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article imageTrump signs Space Policy Directive-3 aimed at reducing space junk

By Karen Graham     Jun 18, 2018 in Politics
President Trump is signing a policy document Monday seeking to improve the tracking of space junk and limit future debris, but experts say the idea will be difficult to carry out.
The new policy, known as Space Policy Directive-3, orders the Commerce Department to create a public database of space objects, a vision first outlined in April by Vice President Mike Pence. Trump said Monday the space program has been "bogged down by politics and rising costs."
The directive also requires that updates to the U.S. Orbital Debris Mitigation Standard Practices and new guidelines for satellite design and operation be implemented.
According to the Washington Examiner, experts cite the technical limitations involved in creating a database, as well as our inability to retrieve very small objects in space. Then, there is the problem with large coverage gaps over countries like Russia.
A computer-generated image of objects in Earth orbit that are currently being tracked. Approximately...
A computer-generated image of objects in Earth orbit that are currently being tracked. Approximately 95% of the objects in this illustration are orbital debris, i.e., not functional satellites.
NASA Orbital Debris Program Office
"There absolutely are limitations,” said Scott Pace, executive secretary of the National Space Council, during a Monday morning conference call. “It’s a big challenge, but we see some help coming from the commercial and international sides.”
The directive says: "the Department of Defense will take the lead on developing an authoritative catalog of space objects; the Department of Commerce will be responsible for the releasable portions of the catalog for collision avoidance purposes."
There is a question on how much the Defense Department would be willing to share with the Commerce Department. After all, the military does have secret satellites that are used for national security.
“I think the biggest drawback of this approach is that they will still be hamstrung by the national security restrictions on sharing the data and on the capability limitations of the DOD systems," Brian Weeden, director of program planning at the Secure World Foundation said.
Eighteen Galileo satellites have been placed in Earth's orbit to date  with four more due for l...
Eighteen Galileo satellites have been placed in Earth's orbit to date, with four more due for launch later this year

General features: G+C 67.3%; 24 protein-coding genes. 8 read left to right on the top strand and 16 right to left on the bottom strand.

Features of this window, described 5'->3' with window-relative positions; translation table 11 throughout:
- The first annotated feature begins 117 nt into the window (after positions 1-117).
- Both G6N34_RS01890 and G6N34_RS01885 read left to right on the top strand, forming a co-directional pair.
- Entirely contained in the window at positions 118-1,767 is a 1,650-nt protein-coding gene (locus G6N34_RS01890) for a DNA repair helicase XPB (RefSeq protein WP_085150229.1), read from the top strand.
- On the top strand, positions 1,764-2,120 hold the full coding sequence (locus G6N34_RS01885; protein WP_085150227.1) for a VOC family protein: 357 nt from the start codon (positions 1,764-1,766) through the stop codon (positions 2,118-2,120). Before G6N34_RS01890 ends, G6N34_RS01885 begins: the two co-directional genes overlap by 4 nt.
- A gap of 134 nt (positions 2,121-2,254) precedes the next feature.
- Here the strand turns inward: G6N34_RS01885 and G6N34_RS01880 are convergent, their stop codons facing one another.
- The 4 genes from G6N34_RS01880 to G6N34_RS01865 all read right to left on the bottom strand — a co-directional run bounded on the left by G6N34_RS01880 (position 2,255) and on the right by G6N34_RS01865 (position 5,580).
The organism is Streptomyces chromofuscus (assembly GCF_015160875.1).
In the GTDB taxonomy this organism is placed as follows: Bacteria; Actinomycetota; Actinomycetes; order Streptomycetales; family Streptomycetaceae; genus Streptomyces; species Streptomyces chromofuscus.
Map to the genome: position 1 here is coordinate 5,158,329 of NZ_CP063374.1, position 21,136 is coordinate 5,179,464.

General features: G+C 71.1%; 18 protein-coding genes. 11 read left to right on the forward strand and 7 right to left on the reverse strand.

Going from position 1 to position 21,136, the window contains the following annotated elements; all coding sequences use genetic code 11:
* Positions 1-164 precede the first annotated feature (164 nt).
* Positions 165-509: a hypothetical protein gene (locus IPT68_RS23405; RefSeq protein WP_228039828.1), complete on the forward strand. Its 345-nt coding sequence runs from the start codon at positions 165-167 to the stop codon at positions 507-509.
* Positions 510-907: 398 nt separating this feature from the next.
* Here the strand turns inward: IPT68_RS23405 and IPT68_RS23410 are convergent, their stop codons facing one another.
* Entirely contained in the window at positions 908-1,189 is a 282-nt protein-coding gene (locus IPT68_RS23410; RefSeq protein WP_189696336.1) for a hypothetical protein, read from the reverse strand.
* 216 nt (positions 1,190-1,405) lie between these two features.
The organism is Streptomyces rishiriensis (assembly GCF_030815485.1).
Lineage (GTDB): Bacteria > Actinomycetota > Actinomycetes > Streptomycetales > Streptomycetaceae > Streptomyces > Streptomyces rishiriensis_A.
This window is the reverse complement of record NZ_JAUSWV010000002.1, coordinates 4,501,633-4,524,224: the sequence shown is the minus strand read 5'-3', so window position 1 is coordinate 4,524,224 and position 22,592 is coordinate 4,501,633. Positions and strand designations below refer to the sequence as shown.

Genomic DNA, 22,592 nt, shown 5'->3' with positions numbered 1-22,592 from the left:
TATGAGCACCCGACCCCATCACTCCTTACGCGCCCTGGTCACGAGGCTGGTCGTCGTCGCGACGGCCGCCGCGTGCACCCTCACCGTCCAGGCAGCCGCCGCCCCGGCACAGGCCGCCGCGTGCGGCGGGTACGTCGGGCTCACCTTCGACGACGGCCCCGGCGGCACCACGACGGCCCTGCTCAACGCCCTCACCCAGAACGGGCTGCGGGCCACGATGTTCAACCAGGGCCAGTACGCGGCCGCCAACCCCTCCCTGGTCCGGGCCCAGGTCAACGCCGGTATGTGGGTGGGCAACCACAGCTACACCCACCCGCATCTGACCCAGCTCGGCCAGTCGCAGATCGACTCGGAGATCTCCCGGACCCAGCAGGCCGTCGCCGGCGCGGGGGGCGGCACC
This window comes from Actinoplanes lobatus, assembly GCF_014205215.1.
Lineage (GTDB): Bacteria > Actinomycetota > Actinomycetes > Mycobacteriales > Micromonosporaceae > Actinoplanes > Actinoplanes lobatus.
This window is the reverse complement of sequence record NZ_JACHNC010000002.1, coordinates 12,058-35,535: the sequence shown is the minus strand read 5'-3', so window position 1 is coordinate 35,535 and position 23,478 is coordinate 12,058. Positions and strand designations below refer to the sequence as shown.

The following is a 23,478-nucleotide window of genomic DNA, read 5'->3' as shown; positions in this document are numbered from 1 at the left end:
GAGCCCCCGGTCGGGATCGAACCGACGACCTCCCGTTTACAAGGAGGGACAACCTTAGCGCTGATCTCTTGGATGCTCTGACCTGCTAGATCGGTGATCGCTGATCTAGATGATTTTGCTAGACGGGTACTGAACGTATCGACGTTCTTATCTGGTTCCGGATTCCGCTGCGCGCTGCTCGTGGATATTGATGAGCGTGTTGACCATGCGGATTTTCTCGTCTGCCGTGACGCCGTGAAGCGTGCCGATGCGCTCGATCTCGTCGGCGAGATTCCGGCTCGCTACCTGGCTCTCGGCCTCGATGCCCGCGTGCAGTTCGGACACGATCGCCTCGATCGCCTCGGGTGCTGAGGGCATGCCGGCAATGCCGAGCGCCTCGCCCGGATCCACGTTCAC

jody amiet, AFP/File
"A lot of the tracking data comes from radars that have other missions such as missile warning or missile defense, so there are restrictions on how much data can be shared,” Weeden said. “And the U.S. Air Force has struggled for more than a decade to upgrade its software and computer systems to be able to handle the increased workload.”
Previous directives
On December 11, 2017, the President signed Space Policy Directive – 1, instructing NASA to return United States astronauts to the Moon, followed by human missions to Mars.
On May 24, 2018, the President signed Space Policy Directive – 2 to reform United States commercial space regulatory framework, seeking to ensure our place as a leader in space commerce.
Trump made the announcement of his third directive at the same time he revealed the creation of a new branch of the Armed Services of the United States. The new branch will be called the Space Force and will be overseen by Chairman of the Joint Chiefs of Staff Joseph Dunford.
"I am hereby directing the Department of Defense and Pentagon to immediately begin the process necessary to establish a Space Force as the sixth branch of the armed forces," Trump said during a meeting of the National Space Council.
"Our destiny beyond the Earth is not only a matter of national identity but a matter of national security," Trump said, according to CNBC News.
The only problem with this latest idea is that the Trump administration opposed the creation of a space force last year. At that time, the White House, the Air Force as well as Secretary of Defense James Mattis turned down the idea of creating a sixth branch of the military.
"I oppose the creation of a new military service and additional organizational layers at a time when we are focused on reducing overhead and integrating joint warfighting efforts," Mattis wrote in a letter to the House and Senate Armed Services Committees.
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